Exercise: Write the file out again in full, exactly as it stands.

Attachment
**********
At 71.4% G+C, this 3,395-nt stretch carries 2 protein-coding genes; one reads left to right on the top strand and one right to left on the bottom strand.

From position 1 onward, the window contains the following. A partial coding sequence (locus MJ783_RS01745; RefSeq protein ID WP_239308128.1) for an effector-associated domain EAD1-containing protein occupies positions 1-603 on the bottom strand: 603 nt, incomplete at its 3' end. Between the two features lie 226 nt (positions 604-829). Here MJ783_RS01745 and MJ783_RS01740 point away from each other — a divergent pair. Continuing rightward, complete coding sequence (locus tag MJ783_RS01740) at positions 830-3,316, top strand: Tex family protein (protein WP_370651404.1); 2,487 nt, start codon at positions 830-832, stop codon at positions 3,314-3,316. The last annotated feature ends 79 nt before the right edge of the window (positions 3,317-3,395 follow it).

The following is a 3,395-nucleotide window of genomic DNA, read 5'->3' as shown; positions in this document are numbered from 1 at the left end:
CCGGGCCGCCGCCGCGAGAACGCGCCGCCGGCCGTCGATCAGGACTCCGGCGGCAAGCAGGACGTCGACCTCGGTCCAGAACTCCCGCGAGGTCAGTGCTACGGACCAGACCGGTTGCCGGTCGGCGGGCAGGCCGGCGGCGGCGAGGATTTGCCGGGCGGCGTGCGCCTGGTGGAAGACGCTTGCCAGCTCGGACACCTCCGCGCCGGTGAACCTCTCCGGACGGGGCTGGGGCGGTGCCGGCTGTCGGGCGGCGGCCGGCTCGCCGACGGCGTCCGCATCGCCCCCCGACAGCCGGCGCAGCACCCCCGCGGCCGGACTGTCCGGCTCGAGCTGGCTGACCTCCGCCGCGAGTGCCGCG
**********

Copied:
At 71.4% G+C, this 3,395-nt stretch carries 2 protein-coding genes; one reads left to right on the top strand and one right to left on the bottom strand.

From position 1 onward, the window contains the following. A partial coding sequence (locus MJ783_RS01745; RefSeq protein ID WP_239308128.1) for an effector-associated domain EAD1-containing protein occupies positions 1-603 on the bottom strand: 603 nt, incomplete at its 3' end. Between the two features lie 226 nt (positions 604-829). Here MJ783_RS01745 and MJ783_RS01740 point away from each other — a divergent pair. Continuing rightward, complete coding sequence (locus tag MJ783_RS01740) at positions 830-3,316, top strand: Tex family protein (protein WP_370651404.1); 2,487 nt, start codon at positions 830-832, stop codon at positions 3,314-3,316. The last annotated feature ends 79 nt before the right edge of the window (positions 3,317-3,395 follow it).

The following is a 3,395-nucleotide window of genomic DNA, read 5'->3' as shown; positions in this document are numbered from 1 at the left end:
CCGGGCCGCCGCCGCGAGAACGCGCCGCCGGCCGTCGATCAGGACTCCGGCGGCAAGCAGGACGTCGACCTCGGTCCAGAACTCCCGCGAGGTCAGTGCTACGGACCAGACCGGTTGCCGGTCGGCGGGCAGGCCGGCGGCGGCGAGGATTTGCCGGGCGGCGTGCGCCTGGTGGAAGACGCTTGCCAGCTCGGACACCTCCGCGCCGGTGAACCTCTCCGGACGGGGCTGGGGCGGTGCCGGCTGTCGGGCGGCGGCCGGCTCGCCGACGGCGTCCGCATCGCCCCCCGACAGCCGGCGCAGCACCCCCGCGGCCGGACTGTCCGGCTCGAGCTGGCTGACCTCCGCCGCGAGTGCCGCG